Another Quickie

Picking up where my previous quickie post left off (which itself picks up where a few other posts left off) …

Let A be an arbitrary hydropronic number.

Case I: SP(A) = k^2.

This is equivalent to stating k(k-1) < A \leq k^2, and it tells us that

\displaystyle \left\lceil\,\frac{A}{\left\lceil\,\sqrt{A}\,\right\rceil}\,\right\rceil = \left\lceil\,\sqrt{A}\,\right\rceil = k.

Moreover, the assumption that A is hydropronic means that there exist factors m and n such that

\displaystyle m + n =\left\lceil\,\frac{A}{\left\lceil\,\sqrt{A}\,\right\rceil}\,\right\rceil + \left\lceil\,\sqrt{A}\,\right\rceil = 2k.

We use the above equation to solve for m in terms of n as m = 2k - n.  In turn this implies A = mn = (2k-n)n = 2kn - n^2.  Let us now consider the difference SP(A) - A = k^2 - (2kn - n^2) = k^2 - 2kn + n^2 = (n-k)^2.  In particular, we have just proven the following

If A is a hydropronic such that SP(A) is square, then A = SP(A) - q^2, i.e. A is a difference of squares.

Case II: SP(A) = k(k-1).

Similar reasoning in this case allows one to conclude the following:

If A is a hydropronic such that SP(A) is pronic, then A = SP(A) - q(q-1), i.e. A is a difference of pronics.

Taken together, Cases I and II \Rightarrow

Every hyrdropronic is either a perfect square, a pronic number, a difference of squares, or a difference of pronics.

This raises a natural question: in between a “consecutive” pair of square and pronics — say in between k^2 and k(k-1) — there are several numbers of the form k^2 - a^2, but are all of them hydropronic?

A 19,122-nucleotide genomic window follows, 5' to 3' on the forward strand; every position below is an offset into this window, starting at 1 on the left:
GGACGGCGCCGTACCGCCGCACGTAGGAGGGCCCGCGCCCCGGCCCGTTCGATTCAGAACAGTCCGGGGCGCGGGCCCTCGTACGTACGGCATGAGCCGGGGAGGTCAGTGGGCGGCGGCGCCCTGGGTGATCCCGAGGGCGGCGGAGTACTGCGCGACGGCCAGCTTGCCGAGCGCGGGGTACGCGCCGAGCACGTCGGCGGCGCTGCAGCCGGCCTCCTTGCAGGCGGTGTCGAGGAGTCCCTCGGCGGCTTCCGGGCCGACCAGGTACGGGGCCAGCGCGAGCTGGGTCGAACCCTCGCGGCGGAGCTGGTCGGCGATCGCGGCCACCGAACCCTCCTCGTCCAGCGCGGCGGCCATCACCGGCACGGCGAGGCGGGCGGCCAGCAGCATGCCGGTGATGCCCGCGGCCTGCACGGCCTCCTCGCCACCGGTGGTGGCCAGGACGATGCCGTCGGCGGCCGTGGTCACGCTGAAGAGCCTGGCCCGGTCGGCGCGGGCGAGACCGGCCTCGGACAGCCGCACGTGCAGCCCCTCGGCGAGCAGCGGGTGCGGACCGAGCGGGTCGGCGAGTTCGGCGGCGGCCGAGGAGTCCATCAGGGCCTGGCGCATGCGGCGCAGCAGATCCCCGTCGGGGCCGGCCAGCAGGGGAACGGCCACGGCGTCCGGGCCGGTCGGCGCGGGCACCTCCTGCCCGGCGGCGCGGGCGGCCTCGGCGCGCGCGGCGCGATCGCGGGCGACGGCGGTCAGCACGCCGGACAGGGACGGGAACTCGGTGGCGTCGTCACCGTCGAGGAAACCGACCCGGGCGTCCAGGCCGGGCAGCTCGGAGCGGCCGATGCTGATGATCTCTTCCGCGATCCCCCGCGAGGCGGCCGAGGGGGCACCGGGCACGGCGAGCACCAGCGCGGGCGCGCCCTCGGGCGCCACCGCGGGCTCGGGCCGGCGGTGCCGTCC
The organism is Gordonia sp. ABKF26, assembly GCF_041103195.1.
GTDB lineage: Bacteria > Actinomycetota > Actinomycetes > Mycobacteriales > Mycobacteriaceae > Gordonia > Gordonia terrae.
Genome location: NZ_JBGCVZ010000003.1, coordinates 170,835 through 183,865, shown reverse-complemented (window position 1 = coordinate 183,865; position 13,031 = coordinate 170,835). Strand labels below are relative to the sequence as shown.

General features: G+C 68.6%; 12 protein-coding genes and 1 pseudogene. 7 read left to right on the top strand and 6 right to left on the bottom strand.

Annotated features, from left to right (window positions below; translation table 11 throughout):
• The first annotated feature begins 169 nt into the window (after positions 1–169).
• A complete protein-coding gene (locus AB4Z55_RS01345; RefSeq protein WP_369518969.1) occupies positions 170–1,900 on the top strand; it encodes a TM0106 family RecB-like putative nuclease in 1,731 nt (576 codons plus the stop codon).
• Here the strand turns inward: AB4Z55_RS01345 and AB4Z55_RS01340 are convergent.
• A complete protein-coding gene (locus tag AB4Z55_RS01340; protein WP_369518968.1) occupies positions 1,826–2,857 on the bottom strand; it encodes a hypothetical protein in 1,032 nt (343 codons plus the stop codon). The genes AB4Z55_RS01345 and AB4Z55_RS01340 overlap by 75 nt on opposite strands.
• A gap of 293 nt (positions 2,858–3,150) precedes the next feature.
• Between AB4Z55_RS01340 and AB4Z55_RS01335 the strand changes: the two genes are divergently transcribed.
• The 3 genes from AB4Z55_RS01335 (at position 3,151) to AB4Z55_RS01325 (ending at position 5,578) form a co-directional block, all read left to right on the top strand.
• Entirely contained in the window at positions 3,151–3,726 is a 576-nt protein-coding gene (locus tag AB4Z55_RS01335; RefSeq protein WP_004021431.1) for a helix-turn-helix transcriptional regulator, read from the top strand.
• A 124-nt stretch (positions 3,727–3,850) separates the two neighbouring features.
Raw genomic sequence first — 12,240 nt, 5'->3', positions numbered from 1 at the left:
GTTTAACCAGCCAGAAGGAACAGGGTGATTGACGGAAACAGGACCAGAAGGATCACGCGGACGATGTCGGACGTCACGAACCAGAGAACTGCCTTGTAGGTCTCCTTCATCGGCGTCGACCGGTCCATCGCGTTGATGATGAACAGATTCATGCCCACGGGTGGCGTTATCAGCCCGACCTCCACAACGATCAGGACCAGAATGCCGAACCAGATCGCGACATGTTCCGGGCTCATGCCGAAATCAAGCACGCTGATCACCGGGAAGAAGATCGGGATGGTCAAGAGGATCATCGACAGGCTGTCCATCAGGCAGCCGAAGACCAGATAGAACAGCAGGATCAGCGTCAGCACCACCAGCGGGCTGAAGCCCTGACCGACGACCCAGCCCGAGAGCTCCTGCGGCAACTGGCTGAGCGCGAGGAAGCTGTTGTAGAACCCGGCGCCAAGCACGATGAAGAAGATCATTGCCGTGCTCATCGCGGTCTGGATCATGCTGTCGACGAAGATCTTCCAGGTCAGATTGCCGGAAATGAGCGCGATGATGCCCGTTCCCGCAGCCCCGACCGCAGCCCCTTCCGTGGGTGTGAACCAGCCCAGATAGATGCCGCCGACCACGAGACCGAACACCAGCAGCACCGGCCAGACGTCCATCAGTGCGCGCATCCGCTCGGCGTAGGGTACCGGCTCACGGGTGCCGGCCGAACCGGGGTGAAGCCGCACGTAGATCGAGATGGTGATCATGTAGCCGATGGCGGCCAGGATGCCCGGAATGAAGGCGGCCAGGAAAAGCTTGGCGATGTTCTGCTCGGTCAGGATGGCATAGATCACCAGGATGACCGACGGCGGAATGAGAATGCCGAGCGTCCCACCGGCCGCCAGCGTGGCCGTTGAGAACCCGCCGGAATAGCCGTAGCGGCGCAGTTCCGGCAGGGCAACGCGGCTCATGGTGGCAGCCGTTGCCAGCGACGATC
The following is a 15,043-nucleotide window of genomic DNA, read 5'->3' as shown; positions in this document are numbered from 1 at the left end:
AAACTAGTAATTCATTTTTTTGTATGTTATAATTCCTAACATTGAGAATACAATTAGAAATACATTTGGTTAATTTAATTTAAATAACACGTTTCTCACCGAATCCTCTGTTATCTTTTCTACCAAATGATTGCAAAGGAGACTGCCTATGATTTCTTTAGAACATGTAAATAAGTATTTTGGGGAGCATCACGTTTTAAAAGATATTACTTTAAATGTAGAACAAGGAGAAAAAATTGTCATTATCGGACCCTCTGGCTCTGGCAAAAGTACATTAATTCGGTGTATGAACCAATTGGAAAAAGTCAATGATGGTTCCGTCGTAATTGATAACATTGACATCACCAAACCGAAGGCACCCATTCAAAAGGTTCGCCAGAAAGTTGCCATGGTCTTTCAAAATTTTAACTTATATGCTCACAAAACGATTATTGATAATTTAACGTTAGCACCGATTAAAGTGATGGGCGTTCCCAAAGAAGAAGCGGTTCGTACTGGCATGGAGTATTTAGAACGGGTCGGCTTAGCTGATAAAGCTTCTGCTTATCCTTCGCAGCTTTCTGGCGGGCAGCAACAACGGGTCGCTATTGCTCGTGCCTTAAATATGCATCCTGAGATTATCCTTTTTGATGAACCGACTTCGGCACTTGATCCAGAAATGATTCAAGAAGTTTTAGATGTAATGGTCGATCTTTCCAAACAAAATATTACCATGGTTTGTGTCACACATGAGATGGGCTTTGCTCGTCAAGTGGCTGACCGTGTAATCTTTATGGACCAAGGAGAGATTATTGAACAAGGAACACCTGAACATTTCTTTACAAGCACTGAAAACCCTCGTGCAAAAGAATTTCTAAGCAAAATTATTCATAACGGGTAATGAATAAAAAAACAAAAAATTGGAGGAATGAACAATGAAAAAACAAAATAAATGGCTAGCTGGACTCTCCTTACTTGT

Let’s explore this briefly.  One observation is that k^2-a^2 = (k-a)(k+a), and we are assuming that k(k-1) < k^2 - a^2 < k^2.  This is only true if a^2 < \sqrt{k} \iff a < k^{1/4}.  (Does this look familiar, Manny?)  Under these hypotheses is it true that (k-a) and (k+a) are an isoperimetric pair?  Indeed it is!

Similar reasoning holds for differences of pronics.

Combined with the results above we have the following result: 

If SP(A) is a perfect square, then A is hydropronic if and only if A is of the form SP(A) - q^2 for some q (with the possibility that q = 0). If SP(A) is pronic, then A is hydropronic if and only if A is of the form SP(A) - q(q-1) for some a (with the possibility that q = 1).

Every non-square, non pronic hydropronic number is a difference of pronics or a difference of squares.

More precisely, in between k^2 and k(k-1) all hydropronics are of the form k^2 - a^2, and in between k(k-1) and (k-1)^2, all hydropronics are of the form k(k-1) - a(a-1).

The REU students are busy working on exactly how large the subtracted square or pronic can be.  More specifically, they are working on a formula for this quantity, but for now we can say, “as large as possible,” which is just a way of saying that the difference needs to stay in the desired interval.

Pretty cool, huh?

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